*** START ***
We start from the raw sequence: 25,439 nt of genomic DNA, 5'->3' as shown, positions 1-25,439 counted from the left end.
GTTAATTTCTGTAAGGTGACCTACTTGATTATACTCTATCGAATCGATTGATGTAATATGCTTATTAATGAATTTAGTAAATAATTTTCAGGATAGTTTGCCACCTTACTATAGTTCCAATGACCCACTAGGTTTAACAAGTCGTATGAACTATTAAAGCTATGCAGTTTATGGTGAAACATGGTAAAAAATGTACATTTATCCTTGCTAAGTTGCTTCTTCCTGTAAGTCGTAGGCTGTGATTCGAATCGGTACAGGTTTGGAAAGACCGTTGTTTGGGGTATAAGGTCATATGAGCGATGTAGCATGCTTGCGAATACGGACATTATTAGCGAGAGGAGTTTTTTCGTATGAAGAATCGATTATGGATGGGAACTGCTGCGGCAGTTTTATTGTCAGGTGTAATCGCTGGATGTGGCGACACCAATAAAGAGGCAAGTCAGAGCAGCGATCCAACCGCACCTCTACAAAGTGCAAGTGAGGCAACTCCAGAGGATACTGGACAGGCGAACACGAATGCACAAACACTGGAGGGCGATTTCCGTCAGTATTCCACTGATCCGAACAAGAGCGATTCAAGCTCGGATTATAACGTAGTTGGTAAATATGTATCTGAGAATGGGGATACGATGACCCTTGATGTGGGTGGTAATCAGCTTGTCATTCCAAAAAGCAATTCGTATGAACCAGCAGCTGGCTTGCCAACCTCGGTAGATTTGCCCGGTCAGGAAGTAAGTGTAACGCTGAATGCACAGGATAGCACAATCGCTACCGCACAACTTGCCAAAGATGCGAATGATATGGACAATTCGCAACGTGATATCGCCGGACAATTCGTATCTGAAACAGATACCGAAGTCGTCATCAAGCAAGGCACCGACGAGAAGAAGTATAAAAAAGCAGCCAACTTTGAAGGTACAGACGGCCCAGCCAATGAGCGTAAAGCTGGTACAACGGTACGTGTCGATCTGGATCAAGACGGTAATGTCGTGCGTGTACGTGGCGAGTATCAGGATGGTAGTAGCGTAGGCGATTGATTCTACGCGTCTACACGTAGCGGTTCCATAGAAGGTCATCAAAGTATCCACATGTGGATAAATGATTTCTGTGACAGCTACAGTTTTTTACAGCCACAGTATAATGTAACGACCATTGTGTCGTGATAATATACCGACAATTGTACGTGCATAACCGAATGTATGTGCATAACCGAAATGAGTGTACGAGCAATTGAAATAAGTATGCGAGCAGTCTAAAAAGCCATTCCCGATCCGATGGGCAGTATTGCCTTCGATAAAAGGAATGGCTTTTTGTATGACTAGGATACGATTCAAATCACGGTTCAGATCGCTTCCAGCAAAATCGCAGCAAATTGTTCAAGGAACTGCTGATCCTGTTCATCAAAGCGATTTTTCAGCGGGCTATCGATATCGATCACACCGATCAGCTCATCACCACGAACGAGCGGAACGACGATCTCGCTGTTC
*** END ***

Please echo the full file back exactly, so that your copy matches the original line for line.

We start from the raw sequence: 25,439 nt of genomic DNA, 5'->3' as shown, positions 1-25,439 counted from the left end.
GTTAATTTCTGTAAGGTGACCTACTTGATTATACTCTATCGAATCGATTGATGTAATATGCTTATTAATGAATTTAGTAAATAATTTTCAGGATAGTTTGCCACCTTACTATAGTTCCAATGACCCACTAGGTTTAACAAGTCGTATGAACTATTAAAGCTATGCAGTTTATGGTGAAACATGGTAAAAAATGTACATTTATCCTTGCTAAGTTGCTTCTTCCTGTAAGTCGTAGGCTGTGATTCGAATCGGTACAGGTTTGGAAAGACCGTTGTTTGGGGTATAAGGTCATATGAGCGATGTAGCATGCTTGCGAATACGGACATTATTAGCGAGAGGAGTTTTTTCGTATGAAGAATCGATTATGGATGGGAACTGCTGCGGCAGTTTTATTGTCAGGTGTAATCGCTGGATGTGGCGACACCAATAAAGAGGCAAGTCAGAGCAGCGATCCAACCGCACCTCTACAAAGTGCAAGTGAGGCAACTCCAGAGGATACTGGACAGGCGAACACGAATGCACAAACACTGGAGGGCGATTTCCGTCAGTATTCCACTGATCCGAACAAGAGCGATTCAAGCTCGGATTATAACGTAGTTGGTAAATATGTATCTGAGAATGGGGATACGATGACCCTTGATGTGGGTGGTAATCAGCTTGTCATTCCAAAAAGCAATTCGTATGAACCAGCAGCTGGCTTGCCAACCTCGGTAGATTTGCCCGGTCAGGAAGTAAGTGTAACGCTGAATGCACAGGATAGCACAATCGCTACCGCACAACTTGCCAAAGATGCGAATGATATGGACAATTCGCAACGTGATATCGCCGGACAATTCGTATCTGAAACAGATACCGAAGTCGTCATCAAGCAAGGCACCGACGAGAAGAAGTATAAAAAAGCAGCCAACTTTGAAGGTACAGACGGCCCAGCCAATGAGCGTAAAGCTGGTACAACGGTACGTGTCGATCTGGATCAAGACGGTAATGTCGTGCGTGTACGTGGCGAGTATCAGGATGGTAGTAGCGTAGGCGATTGATTCTACGCGTCTACACGTAGCGGTTCCATAGAAGGTCATCAAAGTATCCACATGTGGATAAATGATTTCTGTGACAGCTACAGTTTTTTACAGCCACAGTATAATGTAACGACCATTGTGTCGTGATAATATACCGACAATTGTACGTGCATAACCGAATGTATGTGCATAACCGAAATGAGTGTACGAGCAATTGAAATAAGTATGCGAGCAGTCTAAAAAGCCATTCCCGATCCGATGGGCAGTATTGCCTTCGATAAAAGGAATGGCTTTTTGTATGACTAGGATACGATTCAAATCACGGTTCAGATCGCTTCCAGCAAAATCGCAGCAAATTGTTCAAGGAACTGCTGATCCTGTTCATCAAAGCGATTTTTCAGCGGGCTATCGATATCGATCACACCGATCAGCTCATCACCACGAACGAGCGGAACGACGATCTCGCTGTTC